Rafale throwback: what's the big deal

The Telegraph online team has resurfaced a piece from February 2018 that explains the history and more about the much discussed defence deal

By Manini Chatterjee
  • Published 12.02.18
  • 5 mins read

Blame it on the timing, but for those who heard Arun Jaitley on the floor of the Lok Sabha last Thursday, the irony was unmistakable. Just a day before, on February 7, the prime minister had used the same forum to launch a blistering attack on the Congress. In his 90-minute-long speech, Narendra Modi held the Congress responsible for all the ills in the country since Independence. He accused the Grand Old Party of being a fount of corruption and listed a string of so-called scams related to the defence sector, involving guns (Bofors), submarines and army tanks. They were emblems of Old India, he said, while extolling the sterling virtues of the New India under his making.

It was left to Arun Jaitley the next day to address questions around a new defence deal that has been riddled in mystery. Instead of answering the questions raised by the Opposition and defence analysts, the finance minister decided to go on the offensive. Referring to the Rafale fighter jet agreement struck between India and France, Jaitley said that by questioning the secrecy surrounding the deal, the Opposition was "seriously compromising India's security".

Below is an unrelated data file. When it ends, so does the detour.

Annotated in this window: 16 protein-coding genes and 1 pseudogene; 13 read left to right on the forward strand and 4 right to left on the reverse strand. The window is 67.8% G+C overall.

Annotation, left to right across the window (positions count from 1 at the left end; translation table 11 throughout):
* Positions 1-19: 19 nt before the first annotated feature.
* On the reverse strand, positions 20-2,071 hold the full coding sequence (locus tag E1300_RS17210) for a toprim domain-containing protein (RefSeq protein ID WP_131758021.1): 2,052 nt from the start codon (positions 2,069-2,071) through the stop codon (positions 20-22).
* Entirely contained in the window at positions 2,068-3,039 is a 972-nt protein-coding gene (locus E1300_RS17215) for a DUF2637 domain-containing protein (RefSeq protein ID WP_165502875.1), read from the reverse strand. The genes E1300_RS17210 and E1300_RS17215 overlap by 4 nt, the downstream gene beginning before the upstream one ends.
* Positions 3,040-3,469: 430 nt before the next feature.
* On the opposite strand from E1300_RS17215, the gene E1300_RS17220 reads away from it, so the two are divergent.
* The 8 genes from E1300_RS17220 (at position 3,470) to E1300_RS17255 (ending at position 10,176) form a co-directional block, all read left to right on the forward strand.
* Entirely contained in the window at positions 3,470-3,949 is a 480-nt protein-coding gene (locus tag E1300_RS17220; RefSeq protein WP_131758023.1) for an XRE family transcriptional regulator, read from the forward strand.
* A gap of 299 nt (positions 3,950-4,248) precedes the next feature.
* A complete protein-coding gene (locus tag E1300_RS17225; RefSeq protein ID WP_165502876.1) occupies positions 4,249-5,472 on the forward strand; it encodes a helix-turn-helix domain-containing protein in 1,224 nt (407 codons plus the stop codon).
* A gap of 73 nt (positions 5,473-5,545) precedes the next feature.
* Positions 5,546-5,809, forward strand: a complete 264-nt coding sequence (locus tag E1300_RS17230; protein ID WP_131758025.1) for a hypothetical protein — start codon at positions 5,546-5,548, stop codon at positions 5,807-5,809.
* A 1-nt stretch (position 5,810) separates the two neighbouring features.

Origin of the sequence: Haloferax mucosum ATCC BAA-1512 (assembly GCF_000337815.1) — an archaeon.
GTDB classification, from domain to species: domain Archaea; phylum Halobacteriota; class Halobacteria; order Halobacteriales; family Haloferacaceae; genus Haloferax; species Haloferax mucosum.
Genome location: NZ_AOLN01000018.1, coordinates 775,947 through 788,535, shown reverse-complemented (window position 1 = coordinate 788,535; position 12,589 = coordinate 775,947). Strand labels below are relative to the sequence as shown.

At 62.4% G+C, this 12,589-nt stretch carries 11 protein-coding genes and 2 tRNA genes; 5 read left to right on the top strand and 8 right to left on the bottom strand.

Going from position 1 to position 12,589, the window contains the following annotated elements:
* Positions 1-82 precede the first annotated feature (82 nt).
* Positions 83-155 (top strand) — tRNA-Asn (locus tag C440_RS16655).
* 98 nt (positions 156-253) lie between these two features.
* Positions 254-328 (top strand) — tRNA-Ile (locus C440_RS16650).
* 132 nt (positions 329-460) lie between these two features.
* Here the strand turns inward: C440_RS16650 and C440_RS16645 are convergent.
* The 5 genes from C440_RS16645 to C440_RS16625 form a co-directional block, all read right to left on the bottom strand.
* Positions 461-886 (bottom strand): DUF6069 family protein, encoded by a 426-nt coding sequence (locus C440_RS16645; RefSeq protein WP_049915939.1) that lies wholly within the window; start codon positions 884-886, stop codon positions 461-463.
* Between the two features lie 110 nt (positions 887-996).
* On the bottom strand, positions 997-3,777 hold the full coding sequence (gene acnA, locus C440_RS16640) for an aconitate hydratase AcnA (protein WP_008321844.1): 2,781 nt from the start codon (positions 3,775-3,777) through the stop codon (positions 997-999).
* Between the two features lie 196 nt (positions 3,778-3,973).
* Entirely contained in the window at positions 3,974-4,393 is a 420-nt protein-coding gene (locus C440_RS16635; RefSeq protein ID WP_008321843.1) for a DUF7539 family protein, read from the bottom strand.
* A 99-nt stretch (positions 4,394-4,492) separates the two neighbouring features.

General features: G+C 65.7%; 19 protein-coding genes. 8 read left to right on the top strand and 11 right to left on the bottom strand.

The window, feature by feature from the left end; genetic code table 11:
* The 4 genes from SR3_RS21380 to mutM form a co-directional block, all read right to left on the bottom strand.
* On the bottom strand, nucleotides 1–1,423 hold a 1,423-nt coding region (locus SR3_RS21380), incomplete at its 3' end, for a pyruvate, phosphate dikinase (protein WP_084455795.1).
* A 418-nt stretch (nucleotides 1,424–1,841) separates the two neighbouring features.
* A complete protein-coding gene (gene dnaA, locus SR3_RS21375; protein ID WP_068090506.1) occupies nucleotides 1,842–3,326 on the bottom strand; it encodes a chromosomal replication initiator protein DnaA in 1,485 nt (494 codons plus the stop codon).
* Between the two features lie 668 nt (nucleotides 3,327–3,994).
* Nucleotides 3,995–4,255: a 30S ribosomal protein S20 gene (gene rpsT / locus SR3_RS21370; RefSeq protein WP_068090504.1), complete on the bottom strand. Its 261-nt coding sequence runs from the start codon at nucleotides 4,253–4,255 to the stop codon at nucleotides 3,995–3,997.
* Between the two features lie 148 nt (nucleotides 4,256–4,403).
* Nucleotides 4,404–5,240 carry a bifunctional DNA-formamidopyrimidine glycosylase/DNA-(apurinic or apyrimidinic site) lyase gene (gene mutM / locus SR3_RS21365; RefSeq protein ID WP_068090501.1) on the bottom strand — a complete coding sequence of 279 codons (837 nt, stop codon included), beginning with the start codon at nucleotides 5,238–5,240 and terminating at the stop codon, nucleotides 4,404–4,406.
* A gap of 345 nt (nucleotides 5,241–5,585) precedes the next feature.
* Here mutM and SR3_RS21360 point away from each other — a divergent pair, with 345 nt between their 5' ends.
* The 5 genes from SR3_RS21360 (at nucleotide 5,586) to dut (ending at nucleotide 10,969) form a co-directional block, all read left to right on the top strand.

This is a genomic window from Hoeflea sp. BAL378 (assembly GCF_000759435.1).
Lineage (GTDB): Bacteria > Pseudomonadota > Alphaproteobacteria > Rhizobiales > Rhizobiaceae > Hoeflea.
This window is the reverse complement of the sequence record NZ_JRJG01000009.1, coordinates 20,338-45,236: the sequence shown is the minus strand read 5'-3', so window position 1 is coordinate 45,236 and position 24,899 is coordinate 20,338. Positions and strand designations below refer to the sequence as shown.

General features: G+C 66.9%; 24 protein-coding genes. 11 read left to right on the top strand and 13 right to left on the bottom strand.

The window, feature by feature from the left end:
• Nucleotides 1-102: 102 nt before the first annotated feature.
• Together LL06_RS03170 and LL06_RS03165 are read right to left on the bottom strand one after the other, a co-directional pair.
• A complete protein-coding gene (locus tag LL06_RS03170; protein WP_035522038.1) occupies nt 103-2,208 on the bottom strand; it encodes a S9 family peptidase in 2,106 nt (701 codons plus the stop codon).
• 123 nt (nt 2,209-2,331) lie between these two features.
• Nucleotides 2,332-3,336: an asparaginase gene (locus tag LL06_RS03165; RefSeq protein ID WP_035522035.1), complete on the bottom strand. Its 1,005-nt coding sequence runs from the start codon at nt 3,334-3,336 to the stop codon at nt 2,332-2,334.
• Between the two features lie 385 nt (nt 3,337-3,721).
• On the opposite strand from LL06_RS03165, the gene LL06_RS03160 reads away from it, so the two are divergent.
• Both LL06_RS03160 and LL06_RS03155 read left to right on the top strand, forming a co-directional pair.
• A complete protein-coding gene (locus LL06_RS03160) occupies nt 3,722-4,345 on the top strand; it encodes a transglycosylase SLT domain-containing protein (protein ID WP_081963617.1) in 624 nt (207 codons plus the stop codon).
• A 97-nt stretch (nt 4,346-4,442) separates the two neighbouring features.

Jaitley went on to cite responses from defence ministers of the previous United Progressive Alliance governments who, too, had refused to share details of defence purchases with Parliament on grounds of national security. Jaitley quoted a reply from the then defence minister, Pranab Mukherjee, to rub in the point, and asked the Congress president, Rahul Gandhi, to speak to Mukherjee first before raising questions. Giving a break-up of armament purchase deals can divulge the kind of weapons a country has and can let the "enemy" know about the type of weapons and capacity available in India, Jaitley added with a touch of theatrical flourish.

That Jaitley should serve up examples from the UPA regime to fend off awkward questions facing shining New India was more than a little ironic. For Modi the day before, nothing the Congress and its allies had done was right. And his mission was to do things differently. Transparency in defence deals involving thousands of crores of rupees, one would imagine, would be central to his promise of a corruption-free India. But here was Jaitley telling us otherwise: citing UPA-era secrecy to justify Modi-era opacity, with an added rider that if you dared question anything, you would be rewarded with the regime's favourite epithet: anti-national.